Dear Rabbi Simon
With Purim approaching, I have a question for you.
The Talmud (Megillah 7a) records a debate as to whether Megillat Esther should be included in the Bible. Detractors of the idea argued that it could (in essence) fuel antisemitism. However, proponents observed that the events were already widely known throughout the civilised world; the chronicles of the Kings of Persia bore witness to the story. The proponents won the day and Esther won its place in the canon (albeit absent from the Dead Sea Scrolls).
If I referred to the Persian annals, where might I uncover the state version of this tumultuous period – an epoch that very nearly meant the annihilation of our people? It might be easy to suggest that such evidence was destroyed or forgotten over the millennia, but if it remains extant it would be of fascinating interest to the historian in me.
Thank you for your interesting question. The historicity of the Purim story has long confounded and divided scholars, with many taking a dim view of the matter. 19th century Reform thinkers, for example, were eager to pour scorn on the Scroll of Esther because the raucous celebrations associated with Purim were an embarrassment to them, and they considered the idea of a genocidal plot against the Jews to be implausible, if not downright preposterous. (This view is found, for example, in the early 20th c. Jewish Encyclopaedia; now available online, BTW.) This latter objection was tragically put to rest after the horrors of the 1940’s became apparent.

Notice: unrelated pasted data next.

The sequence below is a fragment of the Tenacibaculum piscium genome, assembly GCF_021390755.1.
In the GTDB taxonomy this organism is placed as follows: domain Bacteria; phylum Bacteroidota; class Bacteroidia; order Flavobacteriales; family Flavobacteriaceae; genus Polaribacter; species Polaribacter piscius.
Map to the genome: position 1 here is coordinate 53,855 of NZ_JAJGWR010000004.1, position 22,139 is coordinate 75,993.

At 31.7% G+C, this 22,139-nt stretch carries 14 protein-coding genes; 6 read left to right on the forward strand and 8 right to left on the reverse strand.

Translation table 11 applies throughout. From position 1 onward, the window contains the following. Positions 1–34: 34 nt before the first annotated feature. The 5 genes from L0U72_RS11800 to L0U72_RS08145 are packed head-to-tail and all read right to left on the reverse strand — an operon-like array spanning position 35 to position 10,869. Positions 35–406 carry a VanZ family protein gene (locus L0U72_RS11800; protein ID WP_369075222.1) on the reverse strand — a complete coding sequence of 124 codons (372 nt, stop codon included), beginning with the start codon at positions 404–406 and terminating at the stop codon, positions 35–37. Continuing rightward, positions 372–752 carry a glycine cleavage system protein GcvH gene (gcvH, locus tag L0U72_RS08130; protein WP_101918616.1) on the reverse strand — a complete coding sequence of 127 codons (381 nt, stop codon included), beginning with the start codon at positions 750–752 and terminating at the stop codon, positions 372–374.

Turning to the substance of your question, I am not expert in the annals of ancient Persia, but I am delighted to recommend a new book from someone who has done wide-ranging research into the subject. It is called Purim and the Persian Empire, by Rabbi Yehuda Landy (http://www.amazon.com/Purim-Persian-Empire-Yehuda-Landy/dp/1598265199). We have a copy at Kesher too.
PS The Persian era in Jewish history poses particular challenges due to the enigmatic 164 “missing” years. Some preliminary information on the subject is here: https://en.wikipedia.org/wiki/Missing_years_(Jewish_calendar).
Enjoy your Purim all the same!